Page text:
On a fanciful whim, TechnoBuffalo’s Senior Gaming Editor Joey Davidson asked me, “Would you like to stare at a spreadsheet for 8 hours?”

Well of course I said yes. But no, I wasn’t playing Disgaea. Instead, I was data-mining Wikipedia’s various lists of games by platform to see which platforms had the most exclusive games.

As a caveat, I’ll note that these lists were compiled by humans, and then read by me, also a human, so there may be minor numerical errors, but the overall picture is accurate. There’s also probably more information a better miner of data could’ve pulled out of these spreadsheets, but here are our graphs and the conclusions we’ve reached. Also, due to the nature of PC gaming, there wasn’t one single place to get a complete list of games, so the closest we could find was the list of games released to Steam in 2012. This doesn’t account for a few EA games (none of which were PC-exclusive) or Blizzard’s games, Diablo III and Mists of Pandaria (along with, very likely, a few other big ones I’ve forgotten).


The PC, as expected, is the clear winner in the war for exclusivity. It has widespread accessibility both to players and developers that consoles and handhelds can’t begin to equal. It’s also the first frontier of Free-to-Play games, further enabling access for potential players.


PlayStation Vita is a surprising second-place in exclusivity, with the Nintendo 3DS and Xbox Live Arcade following. While the Vita can’t hope to access the Xbox360 or PlayStation 3 in terms of sheer number of games released, its unique offering of hardware makes it an attractive destination for exclusive titles. More than any other system (with the potential future exception of the Wii U) it has handheld-specific versions of games like Call of Duty: Black Ops II Declassified, Resistance: Burning Skies, and Assassin’s Creed III: Liberation.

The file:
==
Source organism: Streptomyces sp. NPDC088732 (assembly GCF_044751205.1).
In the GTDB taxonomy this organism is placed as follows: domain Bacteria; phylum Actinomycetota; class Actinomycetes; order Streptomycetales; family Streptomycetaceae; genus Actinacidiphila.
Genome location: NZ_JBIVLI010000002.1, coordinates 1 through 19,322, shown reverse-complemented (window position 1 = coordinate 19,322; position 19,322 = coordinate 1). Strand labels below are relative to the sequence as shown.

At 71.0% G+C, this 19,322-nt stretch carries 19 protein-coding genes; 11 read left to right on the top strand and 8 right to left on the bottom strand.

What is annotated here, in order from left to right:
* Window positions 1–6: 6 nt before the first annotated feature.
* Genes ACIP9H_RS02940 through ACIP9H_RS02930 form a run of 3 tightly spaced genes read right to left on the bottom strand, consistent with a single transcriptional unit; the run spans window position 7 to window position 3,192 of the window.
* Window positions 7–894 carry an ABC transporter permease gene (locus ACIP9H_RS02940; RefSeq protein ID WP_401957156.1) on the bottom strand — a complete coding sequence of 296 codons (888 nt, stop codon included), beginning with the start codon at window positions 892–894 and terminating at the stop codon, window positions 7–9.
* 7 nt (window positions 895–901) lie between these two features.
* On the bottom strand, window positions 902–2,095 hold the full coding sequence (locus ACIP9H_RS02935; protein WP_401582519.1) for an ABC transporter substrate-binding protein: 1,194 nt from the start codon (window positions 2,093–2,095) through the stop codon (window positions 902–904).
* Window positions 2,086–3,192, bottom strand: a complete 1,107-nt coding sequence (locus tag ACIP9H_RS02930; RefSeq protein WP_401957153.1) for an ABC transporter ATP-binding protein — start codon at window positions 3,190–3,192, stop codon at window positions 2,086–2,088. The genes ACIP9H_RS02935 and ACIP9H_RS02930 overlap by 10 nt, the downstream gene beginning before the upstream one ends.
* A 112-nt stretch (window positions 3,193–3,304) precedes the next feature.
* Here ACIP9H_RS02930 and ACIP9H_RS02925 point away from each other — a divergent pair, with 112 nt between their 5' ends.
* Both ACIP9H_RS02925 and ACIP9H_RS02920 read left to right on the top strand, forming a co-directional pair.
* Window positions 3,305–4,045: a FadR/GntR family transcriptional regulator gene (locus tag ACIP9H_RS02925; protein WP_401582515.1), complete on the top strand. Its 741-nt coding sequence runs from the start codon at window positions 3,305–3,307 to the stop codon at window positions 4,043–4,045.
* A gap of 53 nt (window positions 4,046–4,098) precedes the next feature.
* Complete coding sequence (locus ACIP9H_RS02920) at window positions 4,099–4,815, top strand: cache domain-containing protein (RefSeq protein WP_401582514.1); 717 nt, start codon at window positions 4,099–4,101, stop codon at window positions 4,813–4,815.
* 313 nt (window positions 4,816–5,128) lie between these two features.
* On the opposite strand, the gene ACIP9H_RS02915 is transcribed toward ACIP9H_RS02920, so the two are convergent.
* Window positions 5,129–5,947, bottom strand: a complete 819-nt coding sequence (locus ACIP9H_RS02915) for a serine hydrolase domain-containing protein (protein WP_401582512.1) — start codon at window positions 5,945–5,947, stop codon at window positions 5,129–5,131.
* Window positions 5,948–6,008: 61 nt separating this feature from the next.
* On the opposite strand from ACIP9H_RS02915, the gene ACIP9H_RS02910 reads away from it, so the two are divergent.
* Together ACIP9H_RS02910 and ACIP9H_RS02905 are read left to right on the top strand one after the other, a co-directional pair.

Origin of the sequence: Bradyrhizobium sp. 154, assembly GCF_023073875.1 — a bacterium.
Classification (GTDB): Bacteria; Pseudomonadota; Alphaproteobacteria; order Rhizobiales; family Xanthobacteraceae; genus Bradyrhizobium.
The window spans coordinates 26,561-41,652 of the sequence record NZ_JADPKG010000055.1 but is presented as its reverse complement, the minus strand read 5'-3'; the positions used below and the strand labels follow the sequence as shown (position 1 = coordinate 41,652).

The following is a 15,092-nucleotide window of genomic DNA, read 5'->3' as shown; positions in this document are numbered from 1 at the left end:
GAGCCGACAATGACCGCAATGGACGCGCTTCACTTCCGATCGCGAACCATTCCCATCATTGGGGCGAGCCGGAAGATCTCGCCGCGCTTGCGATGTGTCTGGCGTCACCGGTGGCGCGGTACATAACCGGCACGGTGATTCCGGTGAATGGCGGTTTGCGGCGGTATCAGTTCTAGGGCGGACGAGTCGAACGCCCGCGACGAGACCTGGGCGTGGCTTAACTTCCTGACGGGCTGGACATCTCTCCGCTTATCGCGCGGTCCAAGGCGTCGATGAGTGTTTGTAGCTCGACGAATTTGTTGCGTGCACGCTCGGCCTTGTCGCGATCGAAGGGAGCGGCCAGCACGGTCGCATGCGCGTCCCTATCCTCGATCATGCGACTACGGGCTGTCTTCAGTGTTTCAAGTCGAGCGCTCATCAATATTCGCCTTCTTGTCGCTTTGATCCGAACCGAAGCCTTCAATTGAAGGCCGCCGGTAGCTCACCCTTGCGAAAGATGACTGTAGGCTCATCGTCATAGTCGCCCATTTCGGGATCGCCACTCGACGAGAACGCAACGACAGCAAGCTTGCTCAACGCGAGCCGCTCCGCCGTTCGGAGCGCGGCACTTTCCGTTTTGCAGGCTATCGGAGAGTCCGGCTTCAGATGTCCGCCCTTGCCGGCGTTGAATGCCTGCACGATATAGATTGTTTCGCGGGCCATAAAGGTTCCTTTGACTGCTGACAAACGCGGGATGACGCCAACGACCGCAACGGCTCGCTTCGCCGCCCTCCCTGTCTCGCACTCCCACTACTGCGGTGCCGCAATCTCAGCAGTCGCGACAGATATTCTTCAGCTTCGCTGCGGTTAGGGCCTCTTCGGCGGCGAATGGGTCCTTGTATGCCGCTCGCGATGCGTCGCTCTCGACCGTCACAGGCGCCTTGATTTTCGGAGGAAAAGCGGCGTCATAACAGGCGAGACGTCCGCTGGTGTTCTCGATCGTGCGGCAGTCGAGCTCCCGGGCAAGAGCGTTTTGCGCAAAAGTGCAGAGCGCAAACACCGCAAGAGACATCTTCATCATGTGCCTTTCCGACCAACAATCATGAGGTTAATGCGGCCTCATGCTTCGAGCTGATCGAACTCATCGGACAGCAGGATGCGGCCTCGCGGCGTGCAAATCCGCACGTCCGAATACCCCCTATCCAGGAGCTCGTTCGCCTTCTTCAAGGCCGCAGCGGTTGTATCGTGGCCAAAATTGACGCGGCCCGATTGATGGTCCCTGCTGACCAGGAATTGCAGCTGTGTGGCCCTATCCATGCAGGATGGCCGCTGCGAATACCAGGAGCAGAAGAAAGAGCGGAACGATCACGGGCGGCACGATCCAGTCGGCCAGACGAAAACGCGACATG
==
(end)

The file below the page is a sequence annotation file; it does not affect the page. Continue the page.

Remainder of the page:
At retail, the Xbox 360 had the fewest exclusives, followed closely by the PlayStation 3. The big difference, though, is that Microsoft could count among its exclusives Halo 4 and, to a lesser extent, Forza Horizon. The closest Sony could counter with in 2012 would be Twisted Metal, LittleBigPlanet Karting or Starhawk.


In the world of motion control, the PlayStation Move only had a few exclusive games, while Kinect had a better showing of support, neither of which is a surprise given the last couple years’ worth of E3 presentations from Sony and Microsoft.

For Nintendo, the Wii and DS are clearly being pushed out the door quickly, with very few exclusives hitting either system, and only two of the 10 exclusives across both platforms being developed by someone other than Nintendo.

Like the Vita, the 3DS and Wii U had a number of platform-exclusive versions of games, with 3 on Wii U and 6 on 3DS (most of which conveniently end in “3D” in case you weren’t sure why your eyes were crossing). Amongst these was the fabulous RollerCoaster Tycoon 3D, which our Senior Gaming Editor loved as much as one can love an eight-year-old’s webpage from 1993.

What does this all mean this late in the console cycle? Many of the big franchises are either on hiatus or preparing for the next generation of consoles; but, even so, 2012 has shown us how little reason there is to own both a PlayStation 3 and an Xbox360.

Almost everything on a disc hits both systems, with the exception of core franchises like Halo. Personally, aside from PSN games, my PlayStation 3 spent more time on Uncharted and Yakuza games than anything else this generation.


The real reason to own both, this generation, has been in the downloadable space. Many games writers, including those of us at TechnoBuffalo, are finding more downloadable games than ever in our end-of-year lists. These are games we’ve pulled from PlayStation Network, Xbox Live Arcade, and Steam. Even in that arena, though, many downloadable games are hitting both consoles as well as PC and multiple mobile platforms. Cross-compatible engines like Epic’s Unreal and the increasingly popular Unity engine are making it easier than ever to put your game in front of as many eyes as possible.

Exclusives can certainly be important. When Bungie says they get some credit for the fact that the Xbox 360 even exists, they’re not exaggerating. Nintendo would still be a card company without its stable of mascot characters and the eternally popular games they inhabit. This year, though, exclusives don’t have the same weight they’ve had in the past. But then, we’ve got a new console generation just a year or two away.

I can’t wait to see what happens.